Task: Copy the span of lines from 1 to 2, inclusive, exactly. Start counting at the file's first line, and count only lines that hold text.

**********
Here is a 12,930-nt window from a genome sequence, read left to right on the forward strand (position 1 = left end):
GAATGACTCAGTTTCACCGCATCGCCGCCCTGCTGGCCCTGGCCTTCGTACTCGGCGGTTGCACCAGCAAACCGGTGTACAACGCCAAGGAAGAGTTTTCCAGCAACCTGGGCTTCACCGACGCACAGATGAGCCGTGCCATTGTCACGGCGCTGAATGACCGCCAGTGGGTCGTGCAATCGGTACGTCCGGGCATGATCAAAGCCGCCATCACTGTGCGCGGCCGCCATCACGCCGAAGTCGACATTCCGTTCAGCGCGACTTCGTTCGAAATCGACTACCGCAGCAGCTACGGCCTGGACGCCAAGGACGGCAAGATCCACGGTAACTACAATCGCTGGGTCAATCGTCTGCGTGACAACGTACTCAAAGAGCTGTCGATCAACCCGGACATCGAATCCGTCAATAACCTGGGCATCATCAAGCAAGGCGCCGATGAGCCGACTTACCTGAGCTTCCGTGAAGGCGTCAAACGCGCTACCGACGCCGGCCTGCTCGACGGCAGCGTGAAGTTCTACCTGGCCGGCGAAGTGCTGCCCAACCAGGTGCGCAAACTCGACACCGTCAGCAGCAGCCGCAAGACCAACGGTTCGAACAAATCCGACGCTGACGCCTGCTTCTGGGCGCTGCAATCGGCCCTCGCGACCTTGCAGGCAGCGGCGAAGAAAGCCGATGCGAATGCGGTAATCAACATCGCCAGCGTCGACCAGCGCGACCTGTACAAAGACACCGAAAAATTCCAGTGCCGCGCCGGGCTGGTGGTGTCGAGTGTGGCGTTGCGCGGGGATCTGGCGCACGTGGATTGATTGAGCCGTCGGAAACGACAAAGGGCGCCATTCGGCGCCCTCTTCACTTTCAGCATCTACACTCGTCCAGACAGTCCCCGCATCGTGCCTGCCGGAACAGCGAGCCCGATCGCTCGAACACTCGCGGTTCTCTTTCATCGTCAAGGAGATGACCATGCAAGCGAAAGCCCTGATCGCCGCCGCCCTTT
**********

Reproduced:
Here is a 12,930-nt window from a genome sequence, read left to right on the forward strand (position 1 = left end):
GAATGACTCAGTTTCACCGCATCGCCGCCCTGCTGGCCCTGGCCTTCGTACTCGGCGGTTGCACCAGCAAACCGGTGTACAACGCCAAGGAAGAGTTTTCCAGCAACCTGGGCTTCACCGACGCACAGATGAGCCGTGCCATTGTCACGGCGCTGAATGACCGCCAGTGGGTCGTGCAATCGGTACGTCCGGGCATGATCAAAGCCGCCATCACTGTGCGCGGCCGCCATCACGCCGAAGTCGACATTCCGTTCAGCGCGACTTCGTTCGAAATCGACTACCGCAGCAGCTACGGCCTGGACGCCAAGGACGGCAAGATCCACGGTAACTACAATCGCTGGGTCAATCGTCTGCGTGACAACGTACTCAAAGAGCTGTCGATCAACCCGGACATCGAATCCGTCAATAACCTGGGCATCATCAAGCAAGGCGCCGATGAGCCGACTTACCTGAGCTTCCGTGAAGGCGTCAAACGCGCTACCGACGCCGGCCTGCTCGACGGCAGCGTGAAGTTCTACCTGGCCGGCGAAGTGCTGCCCAACCAGGTGCGCAAACTCGACACCGTCAGCAGCAGCCGCAAGACCAACGGTTCGAACAAATCCGACGCTGACGCCTGCTTCTGGGCGCTGCAATCGGCCCTCGCGACCTTGCAGGCAGCGGCGAAGAAAGCCGATGCGAATGCGGTAATCAACATCGCCAGCGTCGACCAGCGCGACCTGTACAAAGACACCGAAAAATTCCAGTGCCGCGCCGGGCTGGTGGTGTCGAGTGTGGCGTTGCGCGGGGATCTGGCGCACGTGGATTGATTGAGCCGTCGGAAACGACAAAGGGCGCCATTCGGCGCCCTCTTCACTTTCAGCATCTACACTCGTCCAGACAGTCCCCGCATCGTGCCTGCCGGAACAGCGAGCCCGATCGCTCGAACACTCGCGGTTCTCTTTCATCGTCAAGGAGATGACCATGCAAGCGAAAGCCCTGATCGCCGCCGCCCTTT